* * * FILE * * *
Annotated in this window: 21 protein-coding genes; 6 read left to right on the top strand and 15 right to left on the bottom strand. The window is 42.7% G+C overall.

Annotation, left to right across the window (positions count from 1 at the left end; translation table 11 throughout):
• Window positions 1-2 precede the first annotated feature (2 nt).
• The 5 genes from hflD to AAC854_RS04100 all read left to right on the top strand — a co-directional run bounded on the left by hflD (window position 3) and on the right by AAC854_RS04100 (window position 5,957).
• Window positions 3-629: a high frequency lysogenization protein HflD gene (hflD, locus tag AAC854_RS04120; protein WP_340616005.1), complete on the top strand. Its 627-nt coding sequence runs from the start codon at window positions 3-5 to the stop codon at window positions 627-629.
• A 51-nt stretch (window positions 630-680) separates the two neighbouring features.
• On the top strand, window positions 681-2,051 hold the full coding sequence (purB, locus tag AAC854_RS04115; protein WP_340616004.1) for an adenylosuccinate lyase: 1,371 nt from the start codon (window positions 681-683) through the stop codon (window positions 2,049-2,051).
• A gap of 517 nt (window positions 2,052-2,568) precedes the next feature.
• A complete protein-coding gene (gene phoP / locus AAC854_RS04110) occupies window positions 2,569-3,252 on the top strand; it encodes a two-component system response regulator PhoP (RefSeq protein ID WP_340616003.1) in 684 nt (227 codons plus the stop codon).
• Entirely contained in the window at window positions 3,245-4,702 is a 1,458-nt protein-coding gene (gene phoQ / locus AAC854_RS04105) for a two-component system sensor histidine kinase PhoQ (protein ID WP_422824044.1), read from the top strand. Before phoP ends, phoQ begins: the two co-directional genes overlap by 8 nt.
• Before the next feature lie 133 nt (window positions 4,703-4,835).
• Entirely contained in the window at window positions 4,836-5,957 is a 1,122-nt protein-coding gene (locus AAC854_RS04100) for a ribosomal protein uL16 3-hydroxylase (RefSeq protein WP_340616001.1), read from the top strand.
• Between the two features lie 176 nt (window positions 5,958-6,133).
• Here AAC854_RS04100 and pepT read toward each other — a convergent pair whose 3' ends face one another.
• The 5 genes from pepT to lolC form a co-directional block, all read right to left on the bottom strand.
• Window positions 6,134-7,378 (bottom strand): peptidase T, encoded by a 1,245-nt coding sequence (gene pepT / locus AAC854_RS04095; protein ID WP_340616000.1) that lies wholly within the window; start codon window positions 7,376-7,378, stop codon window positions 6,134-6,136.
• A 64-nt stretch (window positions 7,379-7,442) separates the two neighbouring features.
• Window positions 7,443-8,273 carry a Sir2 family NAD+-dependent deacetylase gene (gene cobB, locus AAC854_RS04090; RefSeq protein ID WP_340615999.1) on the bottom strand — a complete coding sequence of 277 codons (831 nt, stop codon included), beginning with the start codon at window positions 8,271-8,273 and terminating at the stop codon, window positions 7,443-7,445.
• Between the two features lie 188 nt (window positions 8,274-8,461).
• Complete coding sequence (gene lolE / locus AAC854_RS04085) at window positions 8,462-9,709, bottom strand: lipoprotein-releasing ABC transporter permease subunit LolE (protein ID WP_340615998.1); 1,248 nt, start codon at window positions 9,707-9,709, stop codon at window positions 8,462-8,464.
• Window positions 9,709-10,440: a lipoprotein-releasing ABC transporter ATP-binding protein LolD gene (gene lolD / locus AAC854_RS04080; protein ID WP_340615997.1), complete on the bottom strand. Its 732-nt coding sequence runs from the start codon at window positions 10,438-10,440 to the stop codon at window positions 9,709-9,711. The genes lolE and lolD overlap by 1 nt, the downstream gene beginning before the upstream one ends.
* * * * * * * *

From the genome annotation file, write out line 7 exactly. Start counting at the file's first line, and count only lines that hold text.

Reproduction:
• On the top strand, window positions 681-2,051 hold the full coding sequence (purB, locus tag AAC854_RS04115; protein WP_340616004.1) for an adenylosuccinate lyase: 1,371 nt from the start codon (window positions 681-683) through the stop codon (window positions 2,049-2,051).